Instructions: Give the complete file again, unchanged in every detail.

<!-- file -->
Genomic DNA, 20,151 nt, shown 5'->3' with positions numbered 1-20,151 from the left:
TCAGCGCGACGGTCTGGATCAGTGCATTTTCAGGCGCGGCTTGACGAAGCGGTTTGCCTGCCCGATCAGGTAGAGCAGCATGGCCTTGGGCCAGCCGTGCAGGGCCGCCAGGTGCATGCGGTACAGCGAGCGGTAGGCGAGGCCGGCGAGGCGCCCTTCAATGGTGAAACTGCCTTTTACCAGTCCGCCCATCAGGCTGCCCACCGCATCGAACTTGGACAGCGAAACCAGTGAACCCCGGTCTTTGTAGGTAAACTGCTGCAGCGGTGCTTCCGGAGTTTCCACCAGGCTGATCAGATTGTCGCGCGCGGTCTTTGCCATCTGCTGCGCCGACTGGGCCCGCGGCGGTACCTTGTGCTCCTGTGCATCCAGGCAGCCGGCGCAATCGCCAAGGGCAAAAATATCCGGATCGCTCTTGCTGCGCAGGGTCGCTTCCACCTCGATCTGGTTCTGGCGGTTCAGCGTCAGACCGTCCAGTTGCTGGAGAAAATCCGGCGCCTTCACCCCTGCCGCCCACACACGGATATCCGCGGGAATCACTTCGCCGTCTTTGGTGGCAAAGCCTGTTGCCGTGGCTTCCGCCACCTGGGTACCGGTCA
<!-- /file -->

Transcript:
Genomic DNA, 20,151 nt, shown 5'->3' with positions numbered 1-20,151 from the left:
TCAGCGCGACGGTCTGGATCAGTGCATTTTCAGGCGCGGCTTGACGAAGCGGTTTGCCTGCCCGATCAGGTAGAGCAGCATGGCCTTGGGCCAGCCGTGCAGGGCCGCCAGGTGCATGCGGTACAGCGAGCGGTAGGCGAGGCCGGCGAGGCGCCCTTCAATGGTGAAACTGCCTTTTACCAGTCCGCCCATCAGGCTGCCCACCGCATCGAACTTGGACAGCGAAACCAGTGAACCCCGGTCTTTGTAGGTAAACTGCTGCAGCGGTGCTTCCGGAGTTTCCACCAGGCTGATCAGATTGTCGCGCGCGGTCTTTGCCATCTGCTGCGCCGACTGGGCCCGCGGCGGTACCTTGTGCTCCTGTGCATCCAGGCAGCCGGCGCAATCGCCAAGGGCAAAAATATCCGGATCGCTCTTGCTGCGCAGGGTCGCTTCCACCTCGATCTGGTTCTGGCGGTTCAGCGTCAGACCGTCCAGTTGCTGGAGAAAATCCGGCGCCTTCACCCCTGCCGCCCACACACGGATATCCGCGGGAATCACTTCGCCGTCTTTGGTGGCAAAGCCTGTTGCCGTGGCTTCCGCCACCTGGGTACCGGTCA